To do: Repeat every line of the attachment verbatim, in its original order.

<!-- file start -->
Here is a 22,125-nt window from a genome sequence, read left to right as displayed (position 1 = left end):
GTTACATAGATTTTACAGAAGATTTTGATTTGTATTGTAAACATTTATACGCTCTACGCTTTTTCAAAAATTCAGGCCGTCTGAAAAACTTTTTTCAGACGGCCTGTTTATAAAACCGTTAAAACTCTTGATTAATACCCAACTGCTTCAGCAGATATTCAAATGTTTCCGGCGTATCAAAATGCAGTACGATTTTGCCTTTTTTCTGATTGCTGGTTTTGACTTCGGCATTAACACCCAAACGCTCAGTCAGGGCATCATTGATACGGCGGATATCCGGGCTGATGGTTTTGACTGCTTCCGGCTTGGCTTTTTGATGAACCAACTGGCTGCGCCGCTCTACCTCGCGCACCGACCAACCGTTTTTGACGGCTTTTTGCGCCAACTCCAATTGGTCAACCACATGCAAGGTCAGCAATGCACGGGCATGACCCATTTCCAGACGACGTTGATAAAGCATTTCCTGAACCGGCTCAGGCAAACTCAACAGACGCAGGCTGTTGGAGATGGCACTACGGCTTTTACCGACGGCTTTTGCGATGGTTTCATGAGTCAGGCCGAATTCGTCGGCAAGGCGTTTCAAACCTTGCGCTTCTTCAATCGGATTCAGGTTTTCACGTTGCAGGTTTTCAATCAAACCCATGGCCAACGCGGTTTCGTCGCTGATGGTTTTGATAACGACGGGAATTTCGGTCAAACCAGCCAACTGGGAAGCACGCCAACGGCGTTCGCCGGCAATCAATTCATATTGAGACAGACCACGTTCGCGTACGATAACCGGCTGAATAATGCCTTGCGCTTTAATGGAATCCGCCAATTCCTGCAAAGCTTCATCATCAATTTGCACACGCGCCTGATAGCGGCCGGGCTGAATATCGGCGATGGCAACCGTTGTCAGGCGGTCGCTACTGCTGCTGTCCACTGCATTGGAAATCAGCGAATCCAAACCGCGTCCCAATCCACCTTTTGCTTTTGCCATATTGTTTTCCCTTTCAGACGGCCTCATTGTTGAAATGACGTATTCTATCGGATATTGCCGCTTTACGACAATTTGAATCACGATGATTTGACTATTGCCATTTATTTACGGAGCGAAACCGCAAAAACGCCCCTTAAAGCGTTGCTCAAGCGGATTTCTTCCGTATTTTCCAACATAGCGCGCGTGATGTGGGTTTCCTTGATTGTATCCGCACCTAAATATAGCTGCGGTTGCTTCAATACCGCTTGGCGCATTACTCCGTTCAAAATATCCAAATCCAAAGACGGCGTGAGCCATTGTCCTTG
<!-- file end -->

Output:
Here is a 22,125-nt window from a genome sequence, read left to right as displayed (position 1 = left end):
GTTACATAGATTTTACAGAAGATTTTGATTTGTATTGTAAACATTTATACGCTCTACGCTTTTTCAAAAATTCAGGCCGTCTGAAAAACTTTTTTCAGACGGCCTGTTTATAAAACCGTTAAAACTCTTGATTAATACCCAACTGCTTCAGCAGATATTCAAATGTTTCCGGCGTATCAAAATGCAGTACGATTTTGCCTTTTTTCTGATTGCTGGTTTTGACTTCGGCATTAACACCCAAACGCTCAGTCAGGGCATCATTGATACGGCGGATATCCGGGCTGATGGTTTTGACTGCTTCCGGCTTGGCTTTTTGATGAACCAACTGGCTGCGCCGCTCTACCTCGCGCACCGACCAACCGTTTTTGACGGCTTTTTGCGCCAACTCCAATTGGTCAACCACATGCAAGGTCAGCAATGCACGGGCATGACCCATTTCCAGACGACGTTGATAAAGCATTTCCTGAACCGGCTCAGGCAAACTCAACAGACGCAGGCTGTTGGAGATGGCACTACGGCTTTTACCGACGGCTTTTGCGATGGTTTCATGAGTCAGGCCGAATTCGTCGGCAAGGCGTTTCAAACCTTGCGCTTCTTCAATCGGATTCAGGTTTTCACGTTGCAGGTTTTCAATCAAACCCATGGCCAACGCGGTTTCGTCGCTGATGGTTTTGATAACGACGGGAATTTCGGTCAAACCAGCCAACTGGGAAGCACGCCAACGGCGTTCGCCGGCAATCAATTCATATTGAGACAGACCACGTTCGCGTACGATAACCGGCTGAATAATGCCTTGCGCTTTAATGGAATCCGCCAATTCCTGCAAAGCTTCATCATCAATTTGCACACGCGCCTGATAGCGGCCGGGCTGAATATCGGCGATGGCAACCGTTGTCAGGCGGTCGCTACTGCTGCTGTCCACTGCATTGGAAATCAGCGAATCCAAACCGCGTCCCAATCCACCTTTTGCTTTTGCCATATTGTTTTCCCTTTCAGACGGCCTCATTGTTGAAATGACGTATTCTATCGGATATTGCCGCTTTACGACAATTTGAATCACGATGATTTGACTATTGCCATTTATTTACGGAGCGAAACCGCAAAAACGCCCCTTAAAGCGTTGCTCAAGCGGATTTCTTCCGTATTTTCCAACATAGCGCGCGTGATGTGGGTTTCCTTGATTGTATCCGCACCTAAATATAGCTGCGGTTGCTTCAATACCGCTTGGCGCATTACTCCGTTCAAAATATCCAAATCCAAAGACGGCGTGAGCCATTGTCCTTG